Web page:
The Unexpected Blessing of Your Child’s Besetting Sins

Many years ago, when my kids were still toddlers, a seasoned father of six told me, “I’m thankful for my children’s besetting sins.” What?!? The thought exploded in my brain. How could you possibly be thankful for the sins your children struggle with over months, years, or maybe even a lifetime?

He explained that as hard as it was to see his kids mess up repeatedly, he had seen the Lord use those long-term struggles. The longer the struggle, the clearer it became that they couldn’t handle the problem on their own. Their own resources, abilities, and simply trying harder, were not enough to bring victory.  It became painfully obvious that they needed help outside of themselves. They needed a Savior.

It makes sense, doesn’t it? If you’re grooming a horse for the first time, and the horse stands still while you brush him and patiently allows you to lift each hoof to scrape out the dirt, you probably think, “That was easy. I’m good at grooming horses. I can handle it again, no help needed.” But, if you’re tasked with grooming a horse who nips you when you try to brush him, and stubbornly refuses to lift a single hoof, you would probably call out for help. You would check in regularly with the trainer to be sure you’re on the right track. And you would seek out help ahead of time the next time you have to groom that horse. The struggle would make you more aware of your weakness and your need for help outside of yourself.

The same thing is true in our struggle against sin. The longer the struggle persists, the more acutely aware we become of our need for someone stronger, more knowledgeable, and more capable to intervene on our behalf. We need help to do what we are incapable of doing on our own. Besetting sin exposes our weakness.

Of course, besetting sin alone is not enough. By itself, it leads to despair. When coupled with repentance, however, its unexpected blessing begins to emerge. Daily repentance will grow in us a deep distaste for our besetting sins and a deep desire to turn from sin toward a life marked by growing trust in and obedience to Jesus.

True repentance is a gift of God. His Spirit does the work to change us from loving the sin and seeking more of it, to hating the sin and seeking to turn from it. So we are driven to the Lord in prayer, asking for what only he can give—repentant hearts in ourselves and in those we love.

Yet, besetting sin and repentance alone are also not enough. We need the hope that only the gospel of Jesus Christ can provide. Jesus said, “Those who are well have no need of a physician, but those who are sick. I have not come to call the righteous but sinners to repentance.” (Luke 5:31–32)

Jesus came for the sick, for those who know themselves to be sinners in need of a Savior. He came for those who continue to struggle and repent and hope in him, day after day, year after year. He knew that saving us was not going to be a “one and done” kind of action, but that we and the people we love would continue to struggle with sin for the rest of our lives. And that those struggles are custom designed to drive us back to him.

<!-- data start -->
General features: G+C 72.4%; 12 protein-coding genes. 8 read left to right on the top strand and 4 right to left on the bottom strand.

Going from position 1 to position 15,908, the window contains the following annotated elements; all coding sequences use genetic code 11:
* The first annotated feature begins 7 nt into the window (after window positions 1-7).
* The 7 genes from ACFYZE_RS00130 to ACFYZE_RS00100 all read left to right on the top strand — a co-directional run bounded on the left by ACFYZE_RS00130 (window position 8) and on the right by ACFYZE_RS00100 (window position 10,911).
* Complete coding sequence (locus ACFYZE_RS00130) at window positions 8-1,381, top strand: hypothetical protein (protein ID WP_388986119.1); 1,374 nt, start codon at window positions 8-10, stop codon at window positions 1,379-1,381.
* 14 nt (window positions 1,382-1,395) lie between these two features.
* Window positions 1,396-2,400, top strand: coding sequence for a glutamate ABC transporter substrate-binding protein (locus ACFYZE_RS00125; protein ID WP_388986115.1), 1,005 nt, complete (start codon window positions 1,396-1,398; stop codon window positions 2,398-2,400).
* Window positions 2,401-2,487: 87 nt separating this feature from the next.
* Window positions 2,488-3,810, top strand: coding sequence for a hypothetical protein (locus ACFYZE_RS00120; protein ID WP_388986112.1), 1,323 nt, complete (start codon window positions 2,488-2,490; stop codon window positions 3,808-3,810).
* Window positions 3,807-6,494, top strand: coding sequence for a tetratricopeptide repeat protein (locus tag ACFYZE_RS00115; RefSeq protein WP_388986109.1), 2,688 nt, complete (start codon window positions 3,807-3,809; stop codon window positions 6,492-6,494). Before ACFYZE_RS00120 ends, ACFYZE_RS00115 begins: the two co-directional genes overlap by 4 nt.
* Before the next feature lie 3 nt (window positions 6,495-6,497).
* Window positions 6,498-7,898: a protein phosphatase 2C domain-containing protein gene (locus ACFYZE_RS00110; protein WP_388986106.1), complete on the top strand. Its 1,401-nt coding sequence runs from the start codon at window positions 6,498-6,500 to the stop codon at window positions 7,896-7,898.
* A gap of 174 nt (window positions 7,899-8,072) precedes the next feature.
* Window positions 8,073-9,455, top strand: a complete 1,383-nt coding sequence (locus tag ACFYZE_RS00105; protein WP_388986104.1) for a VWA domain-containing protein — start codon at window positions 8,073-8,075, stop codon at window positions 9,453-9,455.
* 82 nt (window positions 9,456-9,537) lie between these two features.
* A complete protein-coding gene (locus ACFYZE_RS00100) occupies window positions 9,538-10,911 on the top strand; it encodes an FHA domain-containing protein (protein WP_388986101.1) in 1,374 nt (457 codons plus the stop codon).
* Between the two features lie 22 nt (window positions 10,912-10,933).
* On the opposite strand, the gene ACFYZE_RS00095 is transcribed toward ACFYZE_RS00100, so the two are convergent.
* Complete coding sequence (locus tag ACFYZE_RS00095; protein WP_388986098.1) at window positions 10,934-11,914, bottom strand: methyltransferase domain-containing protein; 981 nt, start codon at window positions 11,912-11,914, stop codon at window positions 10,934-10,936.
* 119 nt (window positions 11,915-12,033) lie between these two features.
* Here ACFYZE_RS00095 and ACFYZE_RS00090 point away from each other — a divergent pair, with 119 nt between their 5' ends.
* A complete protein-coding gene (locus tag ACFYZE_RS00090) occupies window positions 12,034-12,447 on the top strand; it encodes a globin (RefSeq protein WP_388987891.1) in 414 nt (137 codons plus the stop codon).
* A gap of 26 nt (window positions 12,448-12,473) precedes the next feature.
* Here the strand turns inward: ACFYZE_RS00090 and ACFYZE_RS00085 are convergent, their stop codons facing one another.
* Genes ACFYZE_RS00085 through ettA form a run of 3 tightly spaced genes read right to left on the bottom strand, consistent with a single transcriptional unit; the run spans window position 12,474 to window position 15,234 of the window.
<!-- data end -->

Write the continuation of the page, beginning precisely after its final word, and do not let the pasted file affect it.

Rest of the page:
John Newton, author of Amazing Grace, prayed the Lord would help him to seek his face more earnestly. He hoped the answer would come in freedom from sin. But the Lord’s answer to his prayer was surprising: 

“These inward trials I employ
From self and pride to set thee free
And break thy schemes of earthly joy
That thou may’st find thy all in Me.”

As Newton’s awareness of his ongoing brokenness deepened, he cast himself on the Lord as his only hope.

When Jesus died on the cross as the perfect substitute for us, he took away all the sins, past, present, and future, of everyone who would trust in him. He rose again to show that his victory over sin and death is complete. Victory over some sin in this lifetime is absolutely possible, praise God. But in those times when the struggle with besetting sin continues, there is a light at the end of the tunnel. Final victory is guaranteed for those who are trusting in Christ, because Christ has already accomplished it. Eternity awaits, where believers will be free to worship God unencumbered by those sins that so easily entangled us in this life.

So, when your son explodes in anger for the fourth time today, when your daughter self-righteously judges her sister, when your friend confesses that she looked at porn again, when those nagging long term doubts about the goodness of God resurface . . . you have a choice. You can give in to fear and despair, or you can remember the wise words of my friend and give thanks to God for the reminder that our problem with sin is too big for us to handle on our own—we need a Savior. You can pray that God will teach each of us to rely on him to do the work of salvation that only he can do, whether it takes a week, a day, or a lifetime.

Coop Messes Up frontcover

Coop Messes Up

Coop Wheelie is the youngest in his family, and like many little ones, he has a problem obeying the rules—and there are a lot of them! When Coop runs out of gas, his sister, Lucy, tries to help him learn to follow the rules, but finds herself right in the middle of the trouble too. Through Coop’s story, kids will discover that making mistakes can be an important way to learn about forgiveness and the gospel. 

About the author

Sarah Reju

Sarah Reju, MDiv, is a pastor’s wife and homeschooling mother living in Washington, DC. She is the author of God Is Better Than Trucks, God Is Better Than Princesses, Jesus Saves, and Coop Messes Up. Sarah and her husband, Deepak, have five children.

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